In KEYNOTE-002, the adverse reaction profile was similar for the 2 mg/kg dose and 10 mg/kg dose, therefore summary safety results are provided in a pooled analysis (n=357) of both KEYTRUDA arms. Adverse reactions resulting in permanent discontinuation occurred in 12% of patients receiving KEYTRUDA; the most common (≥1%) were general physical health deterioration (1%), asthenia (1%), dyspnea (1%), pneumonitis (1%), and generalized edema (1%). Adverse reactions leading to interruption of KEYTRUDA occurred in 14% of patients; the most common (≥1%) were dyspnea (1%), diarrhea (1%), and maculo-papular rash (1%). Tables 6 and 7 summarize adverse reactions and laboratory abnormalities, respectively, in patients on KEYTRUDA in KEYNOTE-002.

Table 6: SelectedAdverse reactions occurring at same or higher incidence than in chemotherapy arm Adverse Reactions Occurring in ≥10% of Patients Receiving KEYTRUDA in KEYNOTE-002
  Adverse Reaction KEYTRUDA
2 mg/kg or 10 mg/kg every 3 weeks
ChemotherapyChemotherapy: dacarbazine, temozolomide, carboplatin plus paclitaxel, paclitaxel, or carboplatin
n=357 n=171
All GradesGraded per NCI CTCAE v4.0
(%)
Grades 3-4
(%)
All Grades
(%)
Grades 3-4
(%)
Skin and Subcutaneous Tissue
  Pruritus 28 0 8 0
  RashIncludes rash, rash erythematous, rash generalized, rash macular, rash maculo-papular, rash papular, and rash pruritic 24 0.6 8 0
Gastrointestinal
  Constipation 22 0.3 20 2.3
  Diarrhea 20 0.8 20 2.3
  Abdominal pain 13 1.7 8 1.2
Respiratory, Thoracic and Mediastinal
  Cough 18 0 16 0
General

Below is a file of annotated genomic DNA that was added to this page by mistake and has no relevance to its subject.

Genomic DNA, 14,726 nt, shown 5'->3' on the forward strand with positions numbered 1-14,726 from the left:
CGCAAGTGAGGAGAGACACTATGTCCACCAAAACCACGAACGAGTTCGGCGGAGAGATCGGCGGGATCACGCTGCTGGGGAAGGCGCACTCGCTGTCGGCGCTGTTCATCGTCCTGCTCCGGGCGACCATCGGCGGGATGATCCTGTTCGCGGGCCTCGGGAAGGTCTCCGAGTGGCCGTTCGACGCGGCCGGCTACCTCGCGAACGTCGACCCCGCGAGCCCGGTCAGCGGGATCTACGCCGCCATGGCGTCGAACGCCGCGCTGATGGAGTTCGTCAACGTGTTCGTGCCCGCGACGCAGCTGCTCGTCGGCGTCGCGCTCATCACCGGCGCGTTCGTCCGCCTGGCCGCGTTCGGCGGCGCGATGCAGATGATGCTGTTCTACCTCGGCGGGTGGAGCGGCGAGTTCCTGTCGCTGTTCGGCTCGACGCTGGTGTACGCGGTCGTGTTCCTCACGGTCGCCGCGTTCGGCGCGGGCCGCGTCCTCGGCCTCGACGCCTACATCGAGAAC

Pyrexia 14 0.3 9 0.6
  Asthenia 10 2.0 9 1.8
Musculoskeletal and Connective Tissue
  Arthralgia 14 0.6 10 1.2

Other clinically important adverse reactions occurring in patients receiving KEYTRUDA were fatigue (43%), nausea (22%), decreased appetite (20%), vomiting (13%), and peripheral neuropathy (1.7%).

Table 7: SelectedLaboratory abnormalities occurring at same or higher incidence than in chemotherapy arm. Laboratory Abnormalities Worsened from Baseline Occurring in ≥20% of Melanoma Patients Receiving KEYTRUDA in KEYNOTE-002
  Laboratory TestEach test incidence is based on the number of patients who had both baseline and at least one on-study laboratory measurement available: KEYTRUDA (range: 320 to 325 patients) and chemotherapy (range: 154 to 161 patients); hypertriglyceridemia: KEYTRUDA n=247 and chemotherapy n=116; decreased bicarbonate: KEYTRUDA n=263 and chemotherapy n=123. KEYTRUDA
2 mg/kg or 10 mg/kg every 3 weeks
Chemotherapy
All GradesGraded per NCI CTCAE v4.0
%
Grades 3-4
%
All Grades
%
Grades 3-4
%
Chemistry
  Hyperglycemia 49 6 44 6
  Hypoalbuminemia 37 1.9 33 0.6
  Hyponatremia 37 7 24 3.8
  Hypertriglyceridemia 33 0 32 0.9
  Increased alkaline phosphatase 26 3.1 18 1.9
  Increased AST 24 2.2 16 0.6
  Decreased bicarbonate 22 0.4 13 0
  Hypocalcemia 21 0.3 18 1.9
  Increased ALT 21 1.8 16 0.6

Other laboratory abnormalities occurring in ≥20% of patients receiving KEYTRUDA were anemia (44% all Grades; 10% Grades 3-4) and lymphopenia (40% all Grades; 9% Grades 3-4).

Adjuvant Treatment of Resected Stage IIB or IIC Melanoma

Among the 969 patients with Stage IIB or IIC melanoma enrolled in KEYNOTE-716 [see Clinical Studies (14.1)] treated with KEYTRUDA, the median duration of exposure to KEYTRUDA was 9.9 months (range: 0 to 15.4 months). Patients with autoimmune disease or a medical condition that required immunosuppression or mucosal or ocular melanoma were ineligible. Adverse reactions occurring in patients with Stage IIB or IIC melanoma were similar to those occurring in 1011 patients with Stage III melanoma from KEYNOTE-054 or the 2799 patients with melanoma or NSCLC treated with KEYTRUDA as a single agent.

Adjuvant Treatment of Stage III Resected Melanoma

The safety of KEYTRUDA as a single agent was investigated in KEYNOTE-054, a randomized (1:1) double-blind trial in which 1019 patients with completely resected Stage IIIA (>1 mm lymph node metastasis), IIIB or IIIC melanoma received 200 mg of KEYTRUDA by intravenous infusion every 3 weeks (n=509) or placebo (n=502) for up to one year [see Clinical Studies (14.1)]. Patients with active autoimmune disease or a medical condition that required immunosuppression or mucosal or ocular melanoma were ineligible. Seventy-six percent of patients received KEYTRUDA for 6 months or longer.